Van Gaal’s obsession with positional discipline did not marry well with Herrera’s tendency to roam the pitch, yet pairing him with Mata on the right of United’s midfield removed that element, without inhibiting the Basque’s effectiveness. Such was Herrera’s understanding with his compatriot, that he seemed happy to occupy the right centre-midfield berth. It was almost child-like to watch – akin to two best mates keeping the ball between them on the school pitch – and yet it worked. Tottenham, Liverpool and City all succumbed to a rejuvenated United side, and despite a shaky final few games, the Reds returned to Europe’s top table.
The story of post-Ferguson United has been littered with plot twists – ranging from the fairytale beginnings of Anthony Martial, to the tragedy (or comedy, depending on your persuasion) of Radamel Falcao. In comparison Herrera’s treatment is more of a mystery.
Although the Spaniard was arguably United’s top outfield performer, alongside Ashley Young, following his restoration to the side early in the year, Herrera’s second season in Manchester has adopted a frustrating parallel to his debut year; consistently impressive when given the opportunity, yet still bizarrely confined to the bench.
The arrivals of Bastian Schweinsteiger and Morgan Schneiderlin, coupled with the continued presence of the evergreen Michael Carrick, has substantially expanded Louis van Gaal’s midfield options. Yet, Herrera offers something entirely different to his teammates, not to mention his telepathic understanding with Juan Mata.
The Spaniard’s exile from the side – and fans’ widespread annoyance with it – bears similarity to the cringe worthy “Free Shinji” campaign, which was launched in response to the perceived unfair treatment of Shinji Kagawa under David Moyes. The Japan international was a rare footballing anomaly in that his reputation seemed to grow with every game in which he did not feature, and shrink when he did.
Kagawa is an undoubtedly talented footballer, yet despite all those deft touches and clever movement, he was rarely a decisive factor throughout the course of a game. The same cannot be said of Herrera.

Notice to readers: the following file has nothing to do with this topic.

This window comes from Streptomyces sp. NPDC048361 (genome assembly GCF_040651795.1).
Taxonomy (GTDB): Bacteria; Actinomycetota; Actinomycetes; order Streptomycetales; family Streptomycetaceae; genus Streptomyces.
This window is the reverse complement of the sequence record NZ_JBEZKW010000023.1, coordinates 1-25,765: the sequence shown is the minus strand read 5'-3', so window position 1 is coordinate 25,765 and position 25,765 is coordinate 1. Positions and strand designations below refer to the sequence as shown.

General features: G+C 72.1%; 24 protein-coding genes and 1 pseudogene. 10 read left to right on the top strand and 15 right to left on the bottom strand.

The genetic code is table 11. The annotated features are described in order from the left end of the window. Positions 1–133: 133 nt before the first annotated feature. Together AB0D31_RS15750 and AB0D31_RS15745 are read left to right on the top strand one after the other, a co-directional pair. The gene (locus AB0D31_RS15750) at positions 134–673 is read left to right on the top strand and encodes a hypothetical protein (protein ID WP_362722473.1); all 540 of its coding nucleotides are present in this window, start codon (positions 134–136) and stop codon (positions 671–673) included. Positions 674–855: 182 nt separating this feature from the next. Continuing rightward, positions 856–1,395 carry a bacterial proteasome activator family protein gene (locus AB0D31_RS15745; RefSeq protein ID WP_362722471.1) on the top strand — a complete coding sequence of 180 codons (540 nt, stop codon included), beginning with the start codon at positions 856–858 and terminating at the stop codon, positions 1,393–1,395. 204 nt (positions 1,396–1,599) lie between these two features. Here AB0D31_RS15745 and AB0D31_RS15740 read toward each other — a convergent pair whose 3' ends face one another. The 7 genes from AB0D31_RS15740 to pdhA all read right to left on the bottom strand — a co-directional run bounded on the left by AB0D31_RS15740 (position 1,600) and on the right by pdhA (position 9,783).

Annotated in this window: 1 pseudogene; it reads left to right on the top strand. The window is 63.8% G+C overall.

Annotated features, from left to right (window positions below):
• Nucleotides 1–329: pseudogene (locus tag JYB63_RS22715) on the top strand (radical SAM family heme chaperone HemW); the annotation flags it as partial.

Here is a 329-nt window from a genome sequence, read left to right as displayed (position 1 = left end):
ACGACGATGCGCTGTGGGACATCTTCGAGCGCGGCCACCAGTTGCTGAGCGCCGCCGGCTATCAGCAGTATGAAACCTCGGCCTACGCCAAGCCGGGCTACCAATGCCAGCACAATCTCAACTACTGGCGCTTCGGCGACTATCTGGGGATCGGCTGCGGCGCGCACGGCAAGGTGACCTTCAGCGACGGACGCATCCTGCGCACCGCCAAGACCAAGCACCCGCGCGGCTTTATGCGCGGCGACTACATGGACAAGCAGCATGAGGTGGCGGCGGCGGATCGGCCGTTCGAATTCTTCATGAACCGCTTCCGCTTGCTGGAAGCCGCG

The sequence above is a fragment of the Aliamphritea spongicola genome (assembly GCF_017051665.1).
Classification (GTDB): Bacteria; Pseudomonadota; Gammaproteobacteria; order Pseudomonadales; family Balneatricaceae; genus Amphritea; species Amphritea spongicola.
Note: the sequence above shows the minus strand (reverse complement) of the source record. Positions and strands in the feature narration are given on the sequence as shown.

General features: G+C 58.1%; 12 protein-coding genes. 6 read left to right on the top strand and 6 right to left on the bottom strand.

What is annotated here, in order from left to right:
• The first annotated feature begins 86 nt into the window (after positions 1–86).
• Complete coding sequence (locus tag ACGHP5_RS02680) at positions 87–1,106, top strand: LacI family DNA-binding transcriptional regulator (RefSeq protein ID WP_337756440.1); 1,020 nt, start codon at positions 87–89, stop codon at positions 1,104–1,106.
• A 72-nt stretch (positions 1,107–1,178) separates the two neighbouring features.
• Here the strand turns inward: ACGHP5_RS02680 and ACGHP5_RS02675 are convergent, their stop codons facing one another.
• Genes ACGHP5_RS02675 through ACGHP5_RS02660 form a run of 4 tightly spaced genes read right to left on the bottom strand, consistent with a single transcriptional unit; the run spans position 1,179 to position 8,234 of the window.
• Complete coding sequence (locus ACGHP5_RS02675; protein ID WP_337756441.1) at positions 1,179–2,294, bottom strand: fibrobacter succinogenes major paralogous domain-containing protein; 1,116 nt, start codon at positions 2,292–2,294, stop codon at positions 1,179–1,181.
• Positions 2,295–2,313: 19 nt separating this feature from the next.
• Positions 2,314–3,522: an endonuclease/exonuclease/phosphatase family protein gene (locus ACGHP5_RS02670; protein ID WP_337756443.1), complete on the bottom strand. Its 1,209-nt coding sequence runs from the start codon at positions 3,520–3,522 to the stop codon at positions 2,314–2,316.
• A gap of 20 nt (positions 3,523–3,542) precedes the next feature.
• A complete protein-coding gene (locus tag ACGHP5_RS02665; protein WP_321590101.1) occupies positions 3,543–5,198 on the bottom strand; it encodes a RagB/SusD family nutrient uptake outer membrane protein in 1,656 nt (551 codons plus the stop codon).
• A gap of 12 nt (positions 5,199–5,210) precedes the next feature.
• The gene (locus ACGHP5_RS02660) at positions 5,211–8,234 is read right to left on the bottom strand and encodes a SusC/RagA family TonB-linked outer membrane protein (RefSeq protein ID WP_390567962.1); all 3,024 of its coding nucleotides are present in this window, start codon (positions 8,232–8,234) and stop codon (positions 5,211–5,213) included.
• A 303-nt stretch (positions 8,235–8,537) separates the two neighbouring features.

The 26-year-old from Bilbao possesses all Kagawa’s qualities and more – most crucially his ability to positively influence a match in United’s favour. Kagawa was unable to usurp Wayne Rooney from the number 10 role at United, but the United captain has slipped into a seemingly terminal decline since then, while at 26, Herrera is at his peak.
The Spaniard is not a world class footballer as yet, nor a natural 10, but he has demonstrated his influence as United’s most forward thinking midfielder. For all the Red Devil’s impressive possession statistics, the tip of the attack is often blunt, due in no small part to Rooney’s ineffectiveness. Despite his misgivings, Van Gaal would be well served to allow Herrera to function as the link between the experienced midfield base and the youthful forward line.
As winter approaches, the fixtures will accumulate and United’s title credentials will be given thorough examination – with some considerable foes yet to be met. After the massacre at the Emirates, much focus will be placed on United’s defensive solidity, but offensively Van Gaal’s side was just as lacking. Although a measure of control was regained in the second period, did United ever really look like recovering? Only the most blinkered supporters will say ‘yes’.
Herrera will not repair all of United’s deficiencies, but the Spaniard does not deserve to be left out in the cold while the ailing Rooney clings to his iron throne of immunity.
Winter is coming. It’s time for a change.